• Miscarriage

    (Spontaneous Abortion)

    Definition

    Miscarriage refers to the premature end of a pregnancy before the developing baby is able to survive outside the womb. Miscarriage can occur during the first or second trimester, before 20 weeks. Most occur in the first 12 weeks of pregnancy. They often are unexpected and isolated events. About 15%-20% of recognized pregnancies end this way.
    Fetus in First Trimester
    Nucleus image
    Copyright © Nucleus Medical Media, Inc.

    Causes

    Miscarriages often occur for the following reasons:
    • Chromosomal abnormalities (common cause)
    • Abnormalities in the uterine tract (eg, fibroids)
    • Hormonal problems (eg, not having enough progesterone, a female hormone needed to support pregnancy)
    • Factors related to the immune system (eg, may cause blood-clotting problems or rejection of the fetus)
    • Trauma
    In some cases, the cause is unknown.

    Risk Factors

    Factors that may increase the risk of miscarriage include:
    • Having an infection
    • Being older (maternal age of 35 years or older)
    • Smoking, drinking alcohol, or using drugs
    • Taking certain prescribed medicines
    • Being exposed to certain environmental toxins
    • Having a long-term condition that affects the immune system (eg, lupus, diabetes)
    • Having high-dose radiation therapy on the ovary and uterus or the pituitary gland during treatment for childhood cancer
    Having a miscarriage during your first pregnancy may place you at a higher risk for complications during your next pregnancy. These complications may include:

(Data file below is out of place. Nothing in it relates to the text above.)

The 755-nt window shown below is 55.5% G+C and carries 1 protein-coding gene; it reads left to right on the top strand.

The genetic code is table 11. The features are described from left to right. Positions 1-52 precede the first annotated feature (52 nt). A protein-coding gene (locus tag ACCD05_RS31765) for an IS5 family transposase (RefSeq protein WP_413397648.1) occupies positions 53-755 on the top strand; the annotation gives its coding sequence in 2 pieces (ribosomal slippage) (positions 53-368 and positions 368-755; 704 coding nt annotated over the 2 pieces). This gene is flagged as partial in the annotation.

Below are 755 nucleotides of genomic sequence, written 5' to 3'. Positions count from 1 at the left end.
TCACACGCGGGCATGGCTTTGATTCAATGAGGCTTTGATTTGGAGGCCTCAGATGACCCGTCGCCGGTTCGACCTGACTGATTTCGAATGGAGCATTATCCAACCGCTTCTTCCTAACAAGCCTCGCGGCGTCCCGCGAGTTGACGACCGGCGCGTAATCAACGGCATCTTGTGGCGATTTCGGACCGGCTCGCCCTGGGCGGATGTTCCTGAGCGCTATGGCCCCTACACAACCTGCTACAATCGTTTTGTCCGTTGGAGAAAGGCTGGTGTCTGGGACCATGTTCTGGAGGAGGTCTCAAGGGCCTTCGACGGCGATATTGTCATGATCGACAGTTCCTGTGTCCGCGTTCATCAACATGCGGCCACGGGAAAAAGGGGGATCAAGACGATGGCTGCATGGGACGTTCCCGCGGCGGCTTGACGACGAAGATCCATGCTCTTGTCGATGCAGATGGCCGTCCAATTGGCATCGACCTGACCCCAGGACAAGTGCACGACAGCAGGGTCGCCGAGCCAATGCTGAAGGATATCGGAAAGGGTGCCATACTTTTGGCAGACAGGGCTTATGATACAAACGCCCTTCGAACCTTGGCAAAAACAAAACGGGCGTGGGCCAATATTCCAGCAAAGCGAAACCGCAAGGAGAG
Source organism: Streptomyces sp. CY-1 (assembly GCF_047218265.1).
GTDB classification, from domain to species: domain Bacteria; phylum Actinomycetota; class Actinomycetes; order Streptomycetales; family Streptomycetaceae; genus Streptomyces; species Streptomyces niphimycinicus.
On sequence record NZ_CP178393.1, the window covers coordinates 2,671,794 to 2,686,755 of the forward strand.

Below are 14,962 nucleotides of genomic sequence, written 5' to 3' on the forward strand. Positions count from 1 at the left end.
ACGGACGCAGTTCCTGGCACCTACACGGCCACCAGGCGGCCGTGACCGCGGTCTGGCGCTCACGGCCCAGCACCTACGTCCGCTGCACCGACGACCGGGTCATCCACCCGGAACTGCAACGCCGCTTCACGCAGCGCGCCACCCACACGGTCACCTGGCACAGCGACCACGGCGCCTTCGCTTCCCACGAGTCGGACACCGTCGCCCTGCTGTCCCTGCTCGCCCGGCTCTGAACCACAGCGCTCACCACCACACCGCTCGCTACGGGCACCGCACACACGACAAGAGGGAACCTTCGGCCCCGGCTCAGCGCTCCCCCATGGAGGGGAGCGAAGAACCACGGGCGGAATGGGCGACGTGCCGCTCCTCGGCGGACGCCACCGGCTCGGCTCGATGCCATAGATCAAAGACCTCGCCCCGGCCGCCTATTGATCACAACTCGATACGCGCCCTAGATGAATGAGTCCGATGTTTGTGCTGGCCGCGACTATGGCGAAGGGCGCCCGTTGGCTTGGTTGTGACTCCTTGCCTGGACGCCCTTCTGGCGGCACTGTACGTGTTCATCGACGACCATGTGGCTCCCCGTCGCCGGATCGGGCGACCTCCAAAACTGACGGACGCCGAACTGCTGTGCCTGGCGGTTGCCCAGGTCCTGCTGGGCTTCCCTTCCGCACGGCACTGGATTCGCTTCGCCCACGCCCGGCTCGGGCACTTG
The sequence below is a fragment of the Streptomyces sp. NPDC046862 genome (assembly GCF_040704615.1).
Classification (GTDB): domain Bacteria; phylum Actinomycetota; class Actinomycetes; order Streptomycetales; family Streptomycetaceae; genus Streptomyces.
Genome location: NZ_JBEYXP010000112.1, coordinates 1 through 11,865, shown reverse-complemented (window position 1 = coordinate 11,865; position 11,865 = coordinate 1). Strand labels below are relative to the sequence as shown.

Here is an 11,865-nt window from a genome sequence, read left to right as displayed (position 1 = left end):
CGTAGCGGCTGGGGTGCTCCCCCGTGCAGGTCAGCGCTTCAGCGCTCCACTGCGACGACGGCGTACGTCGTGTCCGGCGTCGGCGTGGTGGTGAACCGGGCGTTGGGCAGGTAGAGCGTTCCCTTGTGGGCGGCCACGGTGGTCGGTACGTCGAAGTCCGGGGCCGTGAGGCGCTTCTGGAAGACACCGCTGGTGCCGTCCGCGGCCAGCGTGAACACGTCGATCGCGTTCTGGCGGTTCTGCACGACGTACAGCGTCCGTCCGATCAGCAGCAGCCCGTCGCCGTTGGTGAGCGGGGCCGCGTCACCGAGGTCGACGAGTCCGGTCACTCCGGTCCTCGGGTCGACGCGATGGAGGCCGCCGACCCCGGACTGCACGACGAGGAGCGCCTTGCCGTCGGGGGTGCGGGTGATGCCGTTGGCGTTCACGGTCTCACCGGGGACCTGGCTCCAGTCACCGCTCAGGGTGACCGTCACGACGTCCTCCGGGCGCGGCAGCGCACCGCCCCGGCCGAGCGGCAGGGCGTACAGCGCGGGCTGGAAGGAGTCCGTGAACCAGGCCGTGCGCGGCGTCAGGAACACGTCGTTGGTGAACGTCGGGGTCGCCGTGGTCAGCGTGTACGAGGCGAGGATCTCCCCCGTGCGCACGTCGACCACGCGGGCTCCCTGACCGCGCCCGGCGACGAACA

Symptoms

    Symptoms include some or all of the following:
    • Vaginal bleeding
    • Pink or brown discharge
    • Cramping
    • Passing the fetus, placenta, and surrounding membranes through the vagina
    • Fever

    Recurrent Miscarriage

    While miscarriage usually is a one-time occurrence, up to 1 in 20 couples experience two miscarriages in a row, and 1 in 100 have three or more. In some cases, these couples have an underlying problem. Couples who have experienced two or more miscarriages should have a complete medical evaluation to learn the cause and how they can prevent another one from occurring.
    Testing can reveal the cause of repeat miscarriages in at least 75% of couples.
    • Chromosome problem in one member of the couple in 5%
    • Uterine abnormalities in 10%-15%
    • Hormone problems in 5%-40%
    • Immune system problems in 5%-10%
    • Unknown causes in 25%

    Diagnosis

    You will be asked about your symptoms, the length of your pregnancy, and when you first noticed a change in your condition. The doctor will perform physical and pelvic exams.
    Prior to miscarriage, tests may include:
    • Ultrasound testing—to assess the health of the fetus or detect an ectopic pregnancy (a pregnancy in which development occurs outside the uterus)
    • Blood test—to check the exact amount of the hormone (called human chorionic gonadotropin or hCG) important to sustain an early pregnancy
    After miscarriage, tests may include:
    • Examination of the tissue that has passed through the vagina
    • Blood tests—to check for a chromosomal error in the man or the woman or to check hormone and antibody levels
    • Imaging tests—(eg, x-rays, ultrasound) to identify a problem with your uterus